' Cinema Romantico: Crazy Heart

Monday, January 04, 2010

Crazy Heart

Bad Blake is a boozed up, broken down once great country & western singer now relegated to playing a bowling alley in nowhere, New Mexico where they won't so much as comp his cocktails. His manager wants him to write some new songs but Bad hasn't written new material in years. He finds himself at a liquor store, on the prowl for the cheapest fix, except the store's owner recognizes him, gives him a bottle for free, and wonders if Bad might play a song that evening specifically for he and his wife. At the show it becomes clear Bad is well past the point of drunk and I thought, Oh God, he's going to forget the dedication. Or get the names wrong. Or throw up onstage.

Except he does not forget the dedication. And then he leaves the stage to throw up where no one can see him. It is the most miniscule of twists on what you're expecting, yet miniscule can make all the difference, and it does, again and again, in writer/director/producer Scott Cooper's "Crazy Heart".

After some opening images of the wide open southwestern sky we see Bad pull into that bowling alley parking lot in his beat up car, climb out, buckle up his pants, and then pour a container of his own urine onto the gravel. It is a throwaway, I suppose, but it is rather telling. This is a small, modest film with an entirely predictable storyline (while also re-inforcing the movie myth that sobriety can be achieved in a montage) but it also gets all intimate details right and is filled with terrific performances, one of which - that would be Jeff Bridges in the lead - certainly seems destined to win the Oscar. (Ryan Bingham, the real life country rock troubadour who appears in a small role, should be just as destined to win the Oscar for Best Original Song but I'm not necessarily counting on the Academy to figure that one out.)

Bad agrees to an interview with a local reporter, Jean (Maggie Gyllenhaal). She once had a husband who is long since gone and now raises a young boy on her own. She is drawn to Bad, perhaps because it is this sort of can't-do-right-no-matter-how-hard-he-tries-not-that-he-really-ever-tries-that-hard man to whom she is always drawn. Bad is drawn to her, perhaps because she represents one last chance at some sort of salvation. Once upon a time Bad played with a young up-and-comer named Tommy Sweet (Colin Farrell) but Tommy went on to bigger and better things. "Is he real country?" Jean asks Bad of Tommy. Bad says he is but we don't necessarily believe him. Yet Tommy remains true to his mentor, inviting him to open a show at a large venue, trying to nudge him back into songwriting. Two people who want to help Bad if only he will let them.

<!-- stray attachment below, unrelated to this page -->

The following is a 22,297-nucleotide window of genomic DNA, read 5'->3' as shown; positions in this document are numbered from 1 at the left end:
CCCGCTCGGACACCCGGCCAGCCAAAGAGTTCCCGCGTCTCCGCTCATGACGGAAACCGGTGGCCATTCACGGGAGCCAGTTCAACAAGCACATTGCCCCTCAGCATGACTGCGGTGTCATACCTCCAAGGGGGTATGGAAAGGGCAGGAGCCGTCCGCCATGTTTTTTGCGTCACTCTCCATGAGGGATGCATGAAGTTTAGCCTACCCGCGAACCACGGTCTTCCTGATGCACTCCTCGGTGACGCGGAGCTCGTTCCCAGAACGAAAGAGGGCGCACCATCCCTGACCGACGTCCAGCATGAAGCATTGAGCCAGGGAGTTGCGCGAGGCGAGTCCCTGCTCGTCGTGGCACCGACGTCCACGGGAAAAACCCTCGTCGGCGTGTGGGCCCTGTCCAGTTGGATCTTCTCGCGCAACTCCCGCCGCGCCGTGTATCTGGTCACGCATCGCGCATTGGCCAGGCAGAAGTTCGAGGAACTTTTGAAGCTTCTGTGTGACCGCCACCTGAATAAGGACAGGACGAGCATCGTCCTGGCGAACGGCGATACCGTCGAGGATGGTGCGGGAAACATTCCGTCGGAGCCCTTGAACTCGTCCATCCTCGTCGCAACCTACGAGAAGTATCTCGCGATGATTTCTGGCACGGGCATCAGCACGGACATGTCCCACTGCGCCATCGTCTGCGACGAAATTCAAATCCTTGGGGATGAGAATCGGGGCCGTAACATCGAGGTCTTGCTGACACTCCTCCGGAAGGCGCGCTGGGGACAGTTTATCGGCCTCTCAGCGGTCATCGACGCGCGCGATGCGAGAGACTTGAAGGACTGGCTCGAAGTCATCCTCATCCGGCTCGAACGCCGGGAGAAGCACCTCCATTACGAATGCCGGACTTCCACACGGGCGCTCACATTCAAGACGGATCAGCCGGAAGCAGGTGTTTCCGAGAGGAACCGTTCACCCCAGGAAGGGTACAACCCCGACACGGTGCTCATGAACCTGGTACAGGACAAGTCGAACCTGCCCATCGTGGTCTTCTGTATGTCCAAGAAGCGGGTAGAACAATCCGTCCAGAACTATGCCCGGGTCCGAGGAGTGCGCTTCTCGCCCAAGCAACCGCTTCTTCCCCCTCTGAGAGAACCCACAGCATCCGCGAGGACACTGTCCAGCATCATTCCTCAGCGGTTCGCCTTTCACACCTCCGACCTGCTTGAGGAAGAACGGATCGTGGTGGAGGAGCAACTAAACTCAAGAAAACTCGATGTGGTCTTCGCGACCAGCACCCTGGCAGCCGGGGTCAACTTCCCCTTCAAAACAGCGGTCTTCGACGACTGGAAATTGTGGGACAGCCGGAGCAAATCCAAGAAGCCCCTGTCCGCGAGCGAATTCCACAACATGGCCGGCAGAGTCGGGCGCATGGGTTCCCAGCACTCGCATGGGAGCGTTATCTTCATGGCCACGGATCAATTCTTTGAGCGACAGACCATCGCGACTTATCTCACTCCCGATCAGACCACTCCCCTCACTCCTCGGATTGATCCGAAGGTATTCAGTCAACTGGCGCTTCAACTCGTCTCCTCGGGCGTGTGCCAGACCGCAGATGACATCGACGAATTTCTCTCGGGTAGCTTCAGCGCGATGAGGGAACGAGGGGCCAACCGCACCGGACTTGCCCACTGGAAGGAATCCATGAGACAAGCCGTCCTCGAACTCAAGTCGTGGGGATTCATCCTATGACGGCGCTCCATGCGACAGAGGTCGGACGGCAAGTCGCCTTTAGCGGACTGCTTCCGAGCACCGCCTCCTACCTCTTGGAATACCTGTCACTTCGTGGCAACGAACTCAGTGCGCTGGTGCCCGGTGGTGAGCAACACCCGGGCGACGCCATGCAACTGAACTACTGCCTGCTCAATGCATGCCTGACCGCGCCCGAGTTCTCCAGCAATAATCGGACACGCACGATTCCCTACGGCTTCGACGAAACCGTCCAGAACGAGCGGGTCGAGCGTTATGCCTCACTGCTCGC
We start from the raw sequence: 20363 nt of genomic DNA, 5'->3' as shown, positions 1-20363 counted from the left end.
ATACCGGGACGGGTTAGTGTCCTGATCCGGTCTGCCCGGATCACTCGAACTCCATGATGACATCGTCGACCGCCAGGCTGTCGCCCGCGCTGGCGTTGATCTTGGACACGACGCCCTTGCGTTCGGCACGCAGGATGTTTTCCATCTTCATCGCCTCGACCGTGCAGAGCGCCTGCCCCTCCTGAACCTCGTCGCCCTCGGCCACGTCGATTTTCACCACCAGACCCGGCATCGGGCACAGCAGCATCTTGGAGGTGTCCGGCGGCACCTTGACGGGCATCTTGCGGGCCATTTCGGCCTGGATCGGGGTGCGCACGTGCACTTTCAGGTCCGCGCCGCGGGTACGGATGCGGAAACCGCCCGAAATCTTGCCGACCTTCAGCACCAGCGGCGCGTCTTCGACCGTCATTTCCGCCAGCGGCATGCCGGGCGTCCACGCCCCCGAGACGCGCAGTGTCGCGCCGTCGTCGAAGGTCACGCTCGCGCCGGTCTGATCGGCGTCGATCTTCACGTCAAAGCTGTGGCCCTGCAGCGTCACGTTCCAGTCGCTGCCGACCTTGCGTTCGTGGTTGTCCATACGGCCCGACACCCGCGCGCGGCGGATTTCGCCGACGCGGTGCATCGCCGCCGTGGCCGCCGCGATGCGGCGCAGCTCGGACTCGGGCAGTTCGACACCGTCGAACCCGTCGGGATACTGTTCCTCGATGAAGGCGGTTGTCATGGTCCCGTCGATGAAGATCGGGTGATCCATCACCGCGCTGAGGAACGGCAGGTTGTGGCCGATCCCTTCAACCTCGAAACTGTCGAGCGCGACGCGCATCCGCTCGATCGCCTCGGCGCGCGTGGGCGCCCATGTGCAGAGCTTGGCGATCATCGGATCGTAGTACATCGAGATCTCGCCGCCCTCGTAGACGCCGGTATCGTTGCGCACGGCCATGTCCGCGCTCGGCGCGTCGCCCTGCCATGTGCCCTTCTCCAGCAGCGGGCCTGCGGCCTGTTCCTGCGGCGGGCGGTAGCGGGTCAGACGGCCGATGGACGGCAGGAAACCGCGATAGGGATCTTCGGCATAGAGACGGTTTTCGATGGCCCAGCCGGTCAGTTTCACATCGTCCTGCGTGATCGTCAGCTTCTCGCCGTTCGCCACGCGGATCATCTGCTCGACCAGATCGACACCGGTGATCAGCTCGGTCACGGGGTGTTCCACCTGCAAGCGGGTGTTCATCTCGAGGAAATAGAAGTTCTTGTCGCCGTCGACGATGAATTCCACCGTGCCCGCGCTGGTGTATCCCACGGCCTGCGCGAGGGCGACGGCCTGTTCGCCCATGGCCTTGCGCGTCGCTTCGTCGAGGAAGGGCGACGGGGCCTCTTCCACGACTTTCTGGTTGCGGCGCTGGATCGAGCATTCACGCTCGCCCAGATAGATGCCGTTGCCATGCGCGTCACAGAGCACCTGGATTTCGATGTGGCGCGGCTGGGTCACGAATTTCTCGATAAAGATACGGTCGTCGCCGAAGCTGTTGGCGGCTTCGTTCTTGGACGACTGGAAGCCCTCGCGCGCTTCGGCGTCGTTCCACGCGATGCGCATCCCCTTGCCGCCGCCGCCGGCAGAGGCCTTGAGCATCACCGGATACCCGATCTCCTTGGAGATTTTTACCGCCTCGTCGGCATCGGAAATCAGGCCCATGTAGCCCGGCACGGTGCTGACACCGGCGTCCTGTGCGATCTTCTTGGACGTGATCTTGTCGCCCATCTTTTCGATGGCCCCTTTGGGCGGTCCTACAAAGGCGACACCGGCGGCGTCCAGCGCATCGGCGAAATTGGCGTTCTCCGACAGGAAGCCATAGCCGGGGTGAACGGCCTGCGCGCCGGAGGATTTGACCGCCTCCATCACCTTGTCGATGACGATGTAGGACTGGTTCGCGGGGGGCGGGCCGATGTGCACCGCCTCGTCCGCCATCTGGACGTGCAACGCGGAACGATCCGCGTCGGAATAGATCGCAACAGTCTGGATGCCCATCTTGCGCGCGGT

Farrell's role is tiny but he is fantastic. His body language during the initial onscreen meeting between the two men - looking up, down, around, everywhere but there - expresses several emotions at once. This character could have been something else, something we have seen too many times before, but Farrell rises to the challenge and makes it fresh. So too does Gyllenhaal. I'll be honest. I was ready to not like Jean. Not because of Jean herself, per se, or because of Gyllenhaal, but because this character is the oldest trick in the writing arsenal. The Writer As Audience Surrogate. The audience has questions about Bad's backstory so the reporter poses them for us. It's a cheat. Always has been, always will be. But...damn, I don't know. She got to me. Something in the way she moves, I guess. I believed in this tentative relationship more than I would have ever thought possible.

It could be just because I'm a Springsteen nut that a particular story crossed my mind. (Could be? It is.) Gary U.S. Bonds was a successful R&B singer in the 60's whose song "Quarter To Three" Bruce used to cover often in concerts only to hit some serious hard times and fall off the grid. But one fateful night in the early 80's Bruce and his best friend/bandmate Stevie Van Zandt happened upon the broken down Gary Bonds playing piano at some crummy bar. They introduced themselves, wedged their way into Bonds' life, wrote him a few songs, got him some recording time, and produced a new album for him. Bonds isn't a huge name, not even close, but he's still going strong to this day. True story. So "Crazy Heart", despite its sense of cliche, has a basis in very real life.

There is no question Bridges is worthy of the accolades headed his way. The rough edges are present, accounted for, yet the coarse charisma he must have once had can be glimpsed. You feel for him and want to root in his favor but he never manipulates you into these feelings. He is likeable and unlikeable simultaneously - a tough trick - which means when he makes an awful decision you might just have to turn away. This is a character at whom you can look and see all the life that he has lived up until this time spent with him during the movie. There is a marvelous moment when a friend of Bad's played by Robert Duvall (a producer on the film) sings a bit of a great Billy Joe Shaver song and, well, I just would not feel right in concluding my review in any other fashion. As I walked home in the falling snow I thought of these lines from Uncle Tupelo and how "Crazy Heart" is a two hour journey in which Bad Blake finally comes to understand their meaning:

"There was a time
you could put it out of your mind
leave it all behind
there was a time
that time is gone."

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